Deep Rising – Blu-ray Review:

    Deep Rising is presented on a 50GB disc with the feature given over 31GBs of space. Framed at 2.35.1 and presented in AVC encoded 1080p high definition. The transfer is a good one, the film is given plenty of breathing room and as such it’s free of obvious compression issues. The picture is clean, showing no print damage at all, while detail is generally good. The film often takes place inside a lot of dimly lit interiors and so it doesn’t really show off how good Blu-ray can look in this regard, but it looks like it should look. Colors look nice, especially in the lighter scenes such as those that are shot inside the lavish cruise ship before it all hits the fan, and skin tones appear lifelike and natural.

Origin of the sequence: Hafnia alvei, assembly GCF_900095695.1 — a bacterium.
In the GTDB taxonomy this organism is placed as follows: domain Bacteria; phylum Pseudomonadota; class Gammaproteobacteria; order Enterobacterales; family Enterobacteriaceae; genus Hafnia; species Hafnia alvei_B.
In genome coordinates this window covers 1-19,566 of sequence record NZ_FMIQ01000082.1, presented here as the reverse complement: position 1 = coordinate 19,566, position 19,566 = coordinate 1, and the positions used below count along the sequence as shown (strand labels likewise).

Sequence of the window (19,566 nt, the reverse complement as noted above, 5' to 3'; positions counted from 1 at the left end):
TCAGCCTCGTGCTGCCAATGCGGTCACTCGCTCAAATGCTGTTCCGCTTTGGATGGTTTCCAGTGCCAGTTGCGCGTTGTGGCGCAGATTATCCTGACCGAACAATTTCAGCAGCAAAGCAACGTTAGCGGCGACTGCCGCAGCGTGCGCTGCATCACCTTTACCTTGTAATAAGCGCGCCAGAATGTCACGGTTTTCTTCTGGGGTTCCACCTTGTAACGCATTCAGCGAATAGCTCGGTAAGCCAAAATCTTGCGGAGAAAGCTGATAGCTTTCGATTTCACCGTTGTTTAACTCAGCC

Kino provides DTS-HD 5.1 Surround 2.0 Stereo options for the movie with optional English closed captioning available. The 5.1 mix is pretty solid, spreading out the effects and the score (from Jerry Goldsmith) really nicely during the action scenes while keeping the dialogue primarily upfront. Balance is good throughout and there’s nice bass response here as well. The track is clean and clear and free of any hiss or distortion.

    Kino has gone all in on this special edition Blu-ray release as far as the extra features are concerned, beginning with an audio commentary track featuring director Stephen Sommers and editor Bob Ducsay. It’s an enjoyable track with a decent sense of humor to it that sees the pair talking about the effects featured in the picture, the set design, the script, problems that they ran into on set, their thoughts on the final product and more.